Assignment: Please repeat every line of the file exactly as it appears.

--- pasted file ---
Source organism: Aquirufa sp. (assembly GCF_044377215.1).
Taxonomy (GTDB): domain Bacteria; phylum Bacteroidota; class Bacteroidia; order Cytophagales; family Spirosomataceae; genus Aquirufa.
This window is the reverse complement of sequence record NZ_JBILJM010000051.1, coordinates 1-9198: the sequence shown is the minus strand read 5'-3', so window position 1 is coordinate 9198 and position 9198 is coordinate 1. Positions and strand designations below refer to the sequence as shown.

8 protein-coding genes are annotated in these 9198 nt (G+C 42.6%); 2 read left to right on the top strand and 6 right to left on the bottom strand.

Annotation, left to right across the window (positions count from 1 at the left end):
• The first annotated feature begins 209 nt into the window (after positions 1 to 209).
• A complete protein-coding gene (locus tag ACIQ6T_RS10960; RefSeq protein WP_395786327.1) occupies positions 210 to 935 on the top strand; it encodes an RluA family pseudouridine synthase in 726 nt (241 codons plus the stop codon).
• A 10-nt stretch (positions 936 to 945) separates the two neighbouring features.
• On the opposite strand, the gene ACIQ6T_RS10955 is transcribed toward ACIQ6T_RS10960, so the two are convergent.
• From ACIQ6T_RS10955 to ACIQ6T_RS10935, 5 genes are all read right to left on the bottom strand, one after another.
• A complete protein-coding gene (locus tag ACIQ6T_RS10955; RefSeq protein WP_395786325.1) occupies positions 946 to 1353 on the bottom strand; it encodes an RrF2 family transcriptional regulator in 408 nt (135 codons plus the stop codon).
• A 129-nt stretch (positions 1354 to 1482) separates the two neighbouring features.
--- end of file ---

Source organism: Aquirufa sp. (assembly GCF_044377215.1).
Taxonomy (GTDB): domain Bacteria; phylum Bacteroidota; class Bacteroidia; order Cytophagales; family Spirosomataceae; genus Aquirufa.
This window is the reverse complement of sequence record NZ_JBILJM010000051.1, coordinates 1-9198: the sequence shown is the minus strand read 5'-3', so window position 1 is coordinate 9198 and position 9198 is coordinate 1. Positions and strand designations below refer to the sequence as shown.

8 protein-coding genes are annotated in these 9198 nt (G+C 42.6%); 2 read left to right on the top strand and 6 right to left on the bottom strand.

Annotation, left to right across the window (positions count from 1 at the left end):
• The first annotated feature begins 209 nt into the window (after positions 1 to 209).
• A complete protein-coding gene (locus tag ACIQ6T_RS10960; RefSeq protein WP_395786327.1) occupies positions 210 to 935 on the top strand; it encodes an RluA family pseudouridine synthase in 726 nt (241 codons plus the stop codon).
• A 10-nt stretch (positions 936 to 945) separates the two neighbouring features.
• On the opposite strand, the gene ACIQ6T_RS10955 is transcribed toward ACIQ6T_RS10960, so the two are convergent.
• From ACIQ6T_RS10955 to ACIQ6T_RS10935, 5 genes are all read right to left on the bottom strand, one after another.
• A complete protein-coding gene (locus tag ACIQ6T_RS10955; RefSeq protein WP_395786325.1) occupies positions 946 to 1353 on the bottom strand; it encodes an RrF2 family transcriptional regulator in 408 nt (135 codons plus the stop codon).
• A 129-nt stretch (positions 1354 to 1482) separates the two neighbouring features.